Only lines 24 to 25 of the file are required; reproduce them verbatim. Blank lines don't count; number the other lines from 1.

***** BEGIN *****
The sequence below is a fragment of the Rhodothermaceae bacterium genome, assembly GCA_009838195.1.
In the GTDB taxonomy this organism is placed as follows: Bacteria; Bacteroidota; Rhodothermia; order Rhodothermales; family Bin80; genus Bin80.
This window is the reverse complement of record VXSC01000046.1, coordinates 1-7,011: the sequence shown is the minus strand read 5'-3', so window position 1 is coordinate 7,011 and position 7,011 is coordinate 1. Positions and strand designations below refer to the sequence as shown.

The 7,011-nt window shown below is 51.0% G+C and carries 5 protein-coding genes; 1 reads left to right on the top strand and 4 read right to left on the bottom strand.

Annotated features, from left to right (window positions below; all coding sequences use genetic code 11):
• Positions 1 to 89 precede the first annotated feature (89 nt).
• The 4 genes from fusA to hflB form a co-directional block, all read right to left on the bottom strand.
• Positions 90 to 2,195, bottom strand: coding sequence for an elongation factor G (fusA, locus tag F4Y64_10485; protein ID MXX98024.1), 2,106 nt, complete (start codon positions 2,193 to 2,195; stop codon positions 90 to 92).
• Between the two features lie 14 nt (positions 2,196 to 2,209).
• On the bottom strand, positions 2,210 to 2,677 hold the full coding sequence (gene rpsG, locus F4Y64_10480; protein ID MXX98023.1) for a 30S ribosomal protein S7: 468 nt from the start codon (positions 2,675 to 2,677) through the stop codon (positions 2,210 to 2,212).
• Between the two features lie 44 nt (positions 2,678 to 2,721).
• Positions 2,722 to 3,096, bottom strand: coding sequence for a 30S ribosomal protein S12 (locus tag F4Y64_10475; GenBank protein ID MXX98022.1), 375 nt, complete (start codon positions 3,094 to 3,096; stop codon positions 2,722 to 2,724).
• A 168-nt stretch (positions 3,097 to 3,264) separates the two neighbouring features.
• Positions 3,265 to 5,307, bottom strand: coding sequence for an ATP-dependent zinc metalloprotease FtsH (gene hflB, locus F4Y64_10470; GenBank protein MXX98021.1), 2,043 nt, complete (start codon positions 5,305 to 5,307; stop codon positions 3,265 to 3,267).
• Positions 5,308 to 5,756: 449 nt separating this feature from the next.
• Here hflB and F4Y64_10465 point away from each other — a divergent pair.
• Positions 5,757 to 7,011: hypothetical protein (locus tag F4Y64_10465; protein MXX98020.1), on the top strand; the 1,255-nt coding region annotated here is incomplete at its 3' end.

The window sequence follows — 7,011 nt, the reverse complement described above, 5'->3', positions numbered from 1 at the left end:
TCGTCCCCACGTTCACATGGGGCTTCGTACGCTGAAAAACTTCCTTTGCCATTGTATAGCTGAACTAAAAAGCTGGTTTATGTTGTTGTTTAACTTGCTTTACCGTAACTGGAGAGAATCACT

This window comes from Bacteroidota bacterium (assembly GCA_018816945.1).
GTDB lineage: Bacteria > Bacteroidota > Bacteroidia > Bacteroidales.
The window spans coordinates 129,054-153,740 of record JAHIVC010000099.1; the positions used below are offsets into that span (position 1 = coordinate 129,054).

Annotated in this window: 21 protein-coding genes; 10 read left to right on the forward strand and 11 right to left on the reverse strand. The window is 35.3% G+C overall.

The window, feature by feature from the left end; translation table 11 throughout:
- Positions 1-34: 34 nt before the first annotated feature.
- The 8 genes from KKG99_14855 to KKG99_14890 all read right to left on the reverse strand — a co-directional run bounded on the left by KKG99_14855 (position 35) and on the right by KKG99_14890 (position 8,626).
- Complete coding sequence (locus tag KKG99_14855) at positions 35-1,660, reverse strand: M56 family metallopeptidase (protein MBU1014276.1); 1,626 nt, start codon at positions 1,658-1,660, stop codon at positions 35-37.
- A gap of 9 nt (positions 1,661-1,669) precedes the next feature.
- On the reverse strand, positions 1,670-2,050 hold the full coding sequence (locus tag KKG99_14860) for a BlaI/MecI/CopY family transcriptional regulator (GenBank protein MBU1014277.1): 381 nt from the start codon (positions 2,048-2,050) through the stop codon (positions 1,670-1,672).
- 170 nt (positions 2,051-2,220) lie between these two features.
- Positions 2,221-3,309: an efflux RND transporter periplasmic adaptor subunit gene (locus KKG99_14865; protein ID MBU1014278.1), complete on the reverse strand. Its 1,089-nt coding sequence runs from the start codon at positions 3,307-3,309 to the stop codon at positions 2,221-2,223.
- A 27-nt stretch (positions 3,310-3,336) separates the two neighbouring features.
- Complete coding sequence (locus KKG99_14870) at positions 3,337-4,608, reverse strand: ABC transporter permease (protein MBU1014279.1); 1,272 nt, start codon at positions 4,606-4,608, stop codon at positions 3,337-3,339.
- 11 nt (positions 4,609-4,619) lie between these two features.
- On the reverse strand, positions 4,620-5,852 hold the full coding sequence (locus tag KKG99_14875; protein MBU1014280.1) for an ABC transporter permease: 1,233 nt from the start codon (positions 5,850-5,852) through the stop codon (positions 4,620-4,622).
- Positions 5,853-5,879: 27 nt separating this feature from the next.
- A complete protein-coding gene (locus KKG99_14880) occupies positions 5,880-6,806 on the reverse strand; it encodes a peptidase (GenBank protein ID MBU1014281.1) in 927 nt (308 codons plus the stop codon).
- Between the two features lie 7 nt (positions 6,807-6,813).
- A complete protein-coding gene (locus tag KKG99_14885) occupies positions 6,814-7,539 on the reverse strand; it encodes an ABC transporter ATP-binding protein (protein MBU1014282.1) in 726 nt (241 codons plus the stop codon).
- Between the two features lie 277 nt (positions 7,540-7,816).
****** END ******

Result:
The window, feature by feature from the left end; translation table 11 throughout:
- Positions 1-34: 34 nt before the first annotated feature.